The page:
6.4.06

sketchy

here's a filmcraft tutorial for you. remember when i was posting about the tweed jacket and i said i couldn't post my sketches because i was having scanner trouble? well, i just said toss the scanner, i'll take a photo of the sketches instead. so here they are!

these first two show how i changed the seaming in the front and back. the green lines show where the original seams were, which i ripped open, and the red lines show the new seams. i did a fair amount of basting and trying-on and adjusting and basting again before i actually cut anything or sat down at the machine. here's the front:

tweed jacket - sketch of the front, showing seams

you can see how i made the side-front seam more of a girl-shaped princess seam, and re-cut the front lapels. here's the back. notice the shoulder seams especially:

tweed jacket - sketch of the back, showing seams

i moved the shoulder seams back for a more edwardian-esque sloping shoulder. the way to do it: first, remove the sleeves. next, dig out the shoulder pads. this is trickier than it sounds: on a properly tailored man's jacket, there are layers of horsehair canvas and cotton batting and muslin, all shaped and stitched together by hand. you have to be very careful to just take out the shoulder padding, and not interfere with the interfacing that gives the front of the jacket its shape. check to make sure you haven't cut any crucial threads which are holding together the front interfacing, and hand-stitch anything that looks shaky. taking apart men's jackets has given me a whole new level of respect for tailors.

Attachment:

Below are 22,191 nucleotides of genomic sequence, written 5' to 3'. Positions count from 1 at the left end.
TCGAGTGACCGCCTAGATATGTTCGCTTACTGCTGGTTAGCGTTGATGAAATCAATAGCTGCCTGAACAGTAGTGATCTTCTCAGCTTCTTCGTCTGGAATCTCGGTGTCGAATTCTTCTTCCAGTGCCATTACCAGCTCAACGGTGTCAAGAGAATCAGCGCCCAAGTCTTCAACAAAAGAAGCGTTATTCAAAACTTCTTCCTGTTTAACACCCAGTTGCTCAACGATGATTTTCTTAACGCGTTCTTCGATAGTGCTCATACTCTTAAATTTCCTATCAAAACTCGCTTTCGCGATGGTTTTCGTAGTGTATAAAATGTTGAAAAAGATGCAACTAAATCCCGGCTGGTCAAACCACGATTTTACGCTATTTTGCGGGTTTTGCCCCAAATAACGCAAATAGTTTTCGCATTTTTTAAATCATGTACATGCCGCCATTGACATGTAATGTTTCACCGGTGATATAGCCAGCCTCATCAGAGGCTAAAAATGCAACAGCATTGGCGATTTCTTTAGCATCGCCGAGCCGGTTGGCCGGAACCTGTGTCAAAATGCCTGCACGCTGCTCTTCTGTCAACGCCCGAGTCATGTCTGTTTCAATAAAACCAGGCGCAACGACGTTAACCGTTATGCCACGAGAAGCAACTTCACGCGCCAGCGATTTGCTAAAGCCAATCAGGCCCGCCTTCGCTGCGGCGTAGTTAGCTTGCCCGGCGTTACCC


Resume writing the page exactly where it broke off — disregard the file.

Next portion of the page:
once all of that has been taken out, you can split the shoulder seam and pull the front side further to the back, like this:

tweed jacket - sketch showing shoulder seams

you can see how the front overlaps the back. that seam needs to be hand-stitched. moving the shoulder seam tightens up the armscye, making the whole jacket more tailored for someone smaller. because you only split the shoulder seam, the collar remains untouched - one less thing to deal with.

the sleeves were easy after all of that - just turn them inside out, and taper the seams. since i wanted the sleeves gathered anyway, there was no rocket science involved - i hate fitting set-in sleeves normally, but gathering to take out the extra fullness makes it super easy.

and that concludes our lesson for today!

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